Stop the Demolition of Homes for the King’s Garden Park in East Jerusalem
Al-Bustan is a neighborhood within Silwan in East Jerusalem. Its name means "The Orchard" in Arabic (bustan is also the word for orchard in Hebrew). This name hearkens back to a time when the valley was filled with fruit trees, which were nurtured by ancient springs. Today, the Al-Bustan neighborhood holds geopolitical importance because of its close proximity to the City of David archaeological site and Jerusalem’s Old City.
The Jerusalem municipality and mayor call the Al-Bustan neighborhood the “King’s Garden” and promote the hypothesis that the royal garden mentioned several times in the Tanakh once stood here. Within the Al-Bustan neighborhood, these government officials want to create a biblically themed park, inspired by scriptural references. Carrying out this plan would entail demolishing approximately 22 to 56 Palestinian houses and displacing dozens of people.
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In Al-Bustan over the last half century, many local Palestinian residents constructed homes without building permits. The issue of illegal construction is not unique to the Al-Bustan neighborhood. In fact, the majority of Palestinian homes in East Jerusalem are constructed without permits because of is the difficulty for Palestinians in obtaining building permits.
The Jerusalem municipality initially presented a plan to create a biblically themed park inspired by scriptural references in the Al-Bustan neighborhood back in 2005. This plan entailed the demolition of up to 88 Palestinian houses in the area in order to make room for the park.
The families, under threat of losing homes to the government’s proposal, came up with their own neighborhood plan that provided a resolution to the threats to their property and presented plans for public and commercial functions. The District Planning Committee rejected the community’s plan in February 2009 arguing:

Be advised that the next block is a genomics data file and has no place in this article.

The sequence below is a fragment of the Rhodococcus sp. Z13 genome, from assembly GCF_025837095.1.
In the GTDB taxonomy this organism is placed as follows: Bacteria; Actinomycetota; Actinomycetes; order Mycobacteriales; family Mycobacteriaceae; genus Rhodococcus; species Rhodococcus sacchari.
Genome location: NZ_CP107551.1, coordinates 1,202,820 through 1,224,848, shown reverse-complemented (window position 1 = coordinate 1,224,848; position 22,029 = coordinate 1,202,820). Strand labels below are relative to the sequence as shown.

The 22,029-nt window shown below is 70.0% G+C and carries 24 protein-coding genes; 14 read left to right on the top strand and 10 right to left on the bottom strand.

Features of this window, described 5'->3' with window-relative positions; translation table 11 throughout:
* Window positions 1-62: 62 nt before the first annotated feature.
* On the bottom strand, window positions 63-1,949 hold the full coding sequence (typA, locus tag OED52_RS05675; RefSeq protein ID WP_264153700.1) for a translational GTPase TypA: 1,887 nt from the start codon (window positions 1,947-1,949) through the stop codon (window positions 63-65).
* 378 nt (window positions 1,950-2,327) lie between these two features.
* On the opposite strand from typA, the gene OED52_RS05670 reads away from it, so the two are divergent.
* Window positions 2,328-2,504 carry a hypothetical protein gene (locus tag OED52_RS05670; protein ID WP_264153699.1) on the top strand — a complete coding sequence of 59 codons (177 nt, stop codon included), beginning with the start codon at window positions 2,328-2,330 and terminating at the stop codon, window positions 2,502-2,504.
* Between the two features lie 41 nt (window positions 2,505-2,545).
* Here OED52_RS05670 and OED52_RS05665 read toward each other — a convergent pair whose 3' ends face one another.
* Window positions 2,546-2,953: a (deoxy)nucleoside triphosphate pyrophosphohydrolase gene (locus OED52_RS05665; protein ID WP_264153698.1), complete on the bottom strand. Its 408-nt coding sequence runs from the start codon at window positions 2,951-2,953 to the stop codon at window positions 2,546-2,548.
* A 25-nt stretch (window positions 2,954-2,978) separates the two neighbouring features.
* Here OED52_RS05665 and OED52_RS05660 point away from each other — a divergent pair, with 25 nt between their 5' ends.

Al-Bustan area was part of the continuum of open spaces that must be preserved due to landscape sensitivity, and the great importance of their locations. Approval of the plan would also violate the principle of preserving a green belt separating the Old City and its surroundings.
Following continued immense international pressure, the government’s plans for the Al-Bustan neighborhood were reworked and scaled back to affect 22 houses in 2010. As a concession, the Jerusalem government has offered to allow these families to resettle in new, legally constructed residences (to be built on top of other existing homes) on the eastern slope of the park and said the remaining 66 buildings would be retroactively granted permits. None of the households affected want to be forcibly relocated due to many inherent obstacles that render it unfeasible.
The most recent information available indicates that as many as 56 building, not 22, will be affected. In May 2012, the lawyer representing the residents of Al-Bustan received an official document informing him that there will be no postponement of some of these demolition orders after September 2012; at that point, the authorities will have the power to begin demolishing homes at any time.